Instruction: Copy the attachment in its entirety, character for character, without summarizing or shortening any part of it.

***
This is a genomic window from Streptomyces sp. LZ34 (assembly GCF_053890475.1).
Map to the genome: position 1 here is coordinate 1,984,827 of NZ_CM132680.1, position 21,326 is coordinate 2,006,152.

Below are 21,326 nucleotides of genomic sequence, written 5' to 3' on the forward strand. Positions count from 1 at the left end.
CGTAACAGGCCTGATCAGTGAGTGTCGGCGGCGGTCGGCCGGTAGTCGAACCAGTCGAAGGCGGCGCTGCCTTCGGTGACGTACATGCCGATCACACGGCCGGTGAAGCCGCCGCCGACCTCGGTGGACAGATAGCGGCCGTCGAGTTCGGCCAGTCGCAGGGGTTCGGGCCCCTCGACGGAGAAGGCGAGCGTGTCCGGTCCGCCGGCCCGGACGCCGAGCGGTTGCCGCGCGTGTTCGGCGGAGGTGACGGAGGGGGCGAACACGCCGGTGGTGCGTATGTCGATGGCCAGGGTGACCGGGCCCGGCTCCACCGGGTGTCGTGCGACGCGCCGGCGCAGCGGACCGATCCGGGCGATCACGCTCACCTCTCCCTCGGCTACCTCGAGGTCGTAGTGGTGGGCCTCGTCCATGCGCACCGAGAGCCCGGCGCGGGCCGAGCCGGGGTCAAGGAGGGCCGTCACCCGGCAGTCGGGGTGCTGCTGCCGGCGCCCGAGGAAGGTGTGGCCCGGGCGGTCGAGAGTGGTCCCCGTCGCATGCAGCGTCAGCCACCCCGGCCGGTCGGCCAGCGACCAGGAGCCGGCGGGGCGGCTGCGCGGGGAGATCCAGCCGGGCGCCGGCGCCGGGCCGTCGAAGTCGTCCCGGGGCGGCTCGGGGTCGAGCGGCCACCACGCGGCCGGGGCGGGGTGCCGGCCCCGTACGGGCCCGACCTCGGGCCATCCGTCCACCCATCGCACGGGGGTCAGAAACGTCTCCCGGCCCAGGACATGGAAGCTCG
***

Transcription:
This is a genomic window from Streptomyces sp. LZ34 (assembly GCF_053890475.1).
Map to the genome: position 1 here is coordinate 1,984,827 of NZ_CM132680.1, position 21,326 is coordinate 2,006,152.

Below are 21,326 nucleotides of genomic sequence, written 5' to 3' on the forward strand. Positions count from 1 at the left end.
CGTAACAGGCCTGATCAGTGAGTGTCGGCGGCGGTCGGCCGGTAGTCGAACCAGTCGAAGGCGGCGCTGCCTTCGGTGACGTACATGCCGATCACACGGCCGGTGAAGCCGCCGCCGACCTCGGTGGACAGATAGCGGCCGTCGAGTTCGGCCAGTCGCAGGGGTTCGGGCCCCTCGACGGAGAAGGCGAGCGTGTCCGGTCCGCCGGCCCGGACGCCGAGCGGTTGCCGCGCGTGTTCGGCGGAGGTGACGGAGGGGGCGAACACGCCGGTGGTGCGTATGTCGATGGCCAGGGTGACCGGGCCCGGCTCCACCGGGTGTCGTGCGACGCGCCGGCGCAGCGGACCGATCCGGGCGATCACGCTCACCTCTCCCTCGGCTACCTCGAGGTCGTAGTGGTGGGCCTCGTCCATGCGCACCGAGAGCCCGGCGCGGGCCGAGCCGGGGTCAAGGAGGGCCGTCACCCGGCAGTCGGGGTGCTGCTGCCGGCGCCCGAGGAAGGTGTGGCCCGGGCGGTCGAGAGTGGTCCCCGTCGCATGCAGCGTCAGCCACCCCGGCCGGTCGGCCAGCGACCAGGAGCCGGCGGGGCGGCTGCGCGGGGAGATCCAGCCGGGCGCCGGCGCCGGGCCGTCGAAGTCGTCCCGGGGCGGCTCGGGGTCGAGCGGCCACCACGCGGCCGGGGCGGGGTGCCGGCCCCGTACGGGCCCGACCTCGGGCCATCCGTCCACCCATCGCACGGGGGTCAGAAACGTCTCCCGGCCCAGGACATGGAAGCTCG